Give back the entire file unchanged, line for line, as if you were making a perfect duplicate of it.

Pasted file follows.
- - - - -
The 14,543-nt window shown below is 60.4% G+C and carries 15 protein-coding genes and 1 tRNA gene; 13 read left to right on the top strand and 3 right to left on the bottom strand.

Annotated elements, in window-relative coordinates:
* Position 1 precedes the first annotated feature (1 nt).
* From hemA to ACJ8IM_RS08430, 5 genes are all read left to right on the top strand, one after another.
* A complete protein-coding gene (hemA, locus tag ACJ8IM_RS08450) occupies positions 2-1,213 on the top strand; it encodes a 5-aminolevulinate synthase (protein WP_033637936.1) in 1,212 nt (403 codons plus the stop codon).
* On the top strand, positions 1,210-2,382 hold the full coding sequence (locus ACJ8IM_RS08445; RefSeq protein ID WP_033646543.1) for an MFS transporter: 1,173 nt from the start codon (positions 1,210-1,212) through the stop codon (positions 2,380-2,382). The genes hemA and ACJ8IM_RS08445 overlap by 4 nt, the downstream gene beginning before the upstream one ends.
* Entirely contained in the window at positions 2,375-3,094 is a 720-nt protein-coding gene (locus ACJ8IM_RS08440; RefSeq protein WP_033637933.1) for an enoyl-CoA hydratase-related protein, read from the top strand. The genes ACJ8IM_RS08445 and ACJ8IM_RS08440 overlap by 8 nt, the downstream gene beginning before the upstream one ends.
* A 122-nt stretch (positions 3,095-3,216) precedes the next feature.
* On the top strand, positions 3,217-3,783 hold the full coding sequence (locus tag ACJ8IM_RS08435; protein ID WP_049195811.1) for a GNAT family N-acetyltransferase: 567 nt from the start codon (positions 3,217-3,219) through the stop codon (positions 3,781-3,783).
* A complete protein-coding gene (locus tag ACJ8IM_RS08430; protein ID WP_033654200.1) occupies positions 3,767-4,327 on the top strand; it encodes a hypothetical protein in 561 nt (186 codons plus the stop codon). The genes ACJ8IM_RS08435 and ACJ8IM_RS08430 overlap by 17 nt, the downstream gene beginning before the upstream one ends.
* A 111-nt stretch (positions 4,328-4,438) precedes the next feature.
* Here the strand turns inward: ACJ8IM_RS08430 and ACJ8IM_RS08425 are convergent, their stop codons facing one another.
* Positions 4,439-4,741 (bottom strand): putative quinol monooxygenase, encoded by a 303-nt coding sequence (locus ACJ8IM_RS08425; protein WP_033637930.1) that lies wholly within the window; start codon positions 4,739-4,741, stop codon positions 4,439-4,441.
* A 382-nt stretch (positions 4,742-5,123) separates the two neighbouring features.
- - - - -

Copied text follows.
The 14,543-nt window shown below is 60.4% G+C and carries 15 protein-coding genes and 1 tRNA gene; 13 read left to right on the top strand and 3 right to left on the bottom strand.

Annotated elements, in window-relative coordinates:
* Position 1 precedes the first annotated feature (1 nt).
* From hemA to ACJ8IM_RS08430, 5 genes are all read left to right on the top strand, one after another.
* A complete protein-coding gene (hemA, locus tag ACJ8IM_RS08450) occupies positions 2-1,213 on the top strand; it encodes a 5-aminolevulinate synthase (protein WP_033637936.1) in 1,212 nt (403 codons plus the stop codon).
* On the top strand, positions 1,210-2,382 hold the full coding sequence (locus ACJ8IM_RS08445; RefSeq protein ID WP_033646543.1) for an MFS transporter: 1,173 nt from the start codon (positions 1,210-1,212) through the stop codon (positions 2,380-2,382). The genes hemA and ACJ8IM_RS08445 overlap by 4 nt, the downstream gene beginning before the upstream one ends.
* Entirely contained in the window at positions 2,375-3,094 is a 720-nt protein-coding gene (locus ACJ8IM_RS08440; RefSeq protein WP_033637933.1) for an enoyl-CoA hydratase-related protein, read from the top strand. The genes ACJ8IM_RS08445 and ACJ8IM_RS08440 overlap by 8 nt, the downstream gene beginning before the upstream one ends.
* A 122-nt stretch (positions 3,095-3,216) precedes the next feature.
* On the top strand, positions 3,217-3,783 hold the full coding sequence (locus tag ACJ8IM_RS08435; protein ID WP_049195811.1) for a GNAT family N-acetyltransferase: 567 nt from the start codon (positions 3,217-3,219) through the stop codon (positions 3,781-3,783).
* A complete protein-coding gene (locus tag ACJ8IM_RS08430; protein ID WP_033654200.1) occupies positions 3,767-4,327 on the top strand; it encodes a hypothetical protein in 561 nt (186 codons plus the stop codon). The genes ACJ8IM_RS08435 and ACJ8IM_RS08430 overlap by 17 nt, the downstream gene beginning before the upstream one ends.
* A 111-nt stretch (positions 4,328-4,438) precedes the next feature.
* Here the strand turns inward: ACJ8IM_RS08430 and ACJ8IM_RS08425 are convergent, their stop codons facing one another.
* Positions 4,439-4,741 (bottom strand): putative quinol monooxygenase, encoded by a 303-nt coding sequence (locus ACJ8IM_RS08425; protein WP_033637930.1) that lies wholly within the window; start codon positions 4,739-4,741, stop codon positions 4,439-4,441.
* A 382-nt stretch (positions 4,742-5,123) separates the two neighbouring features.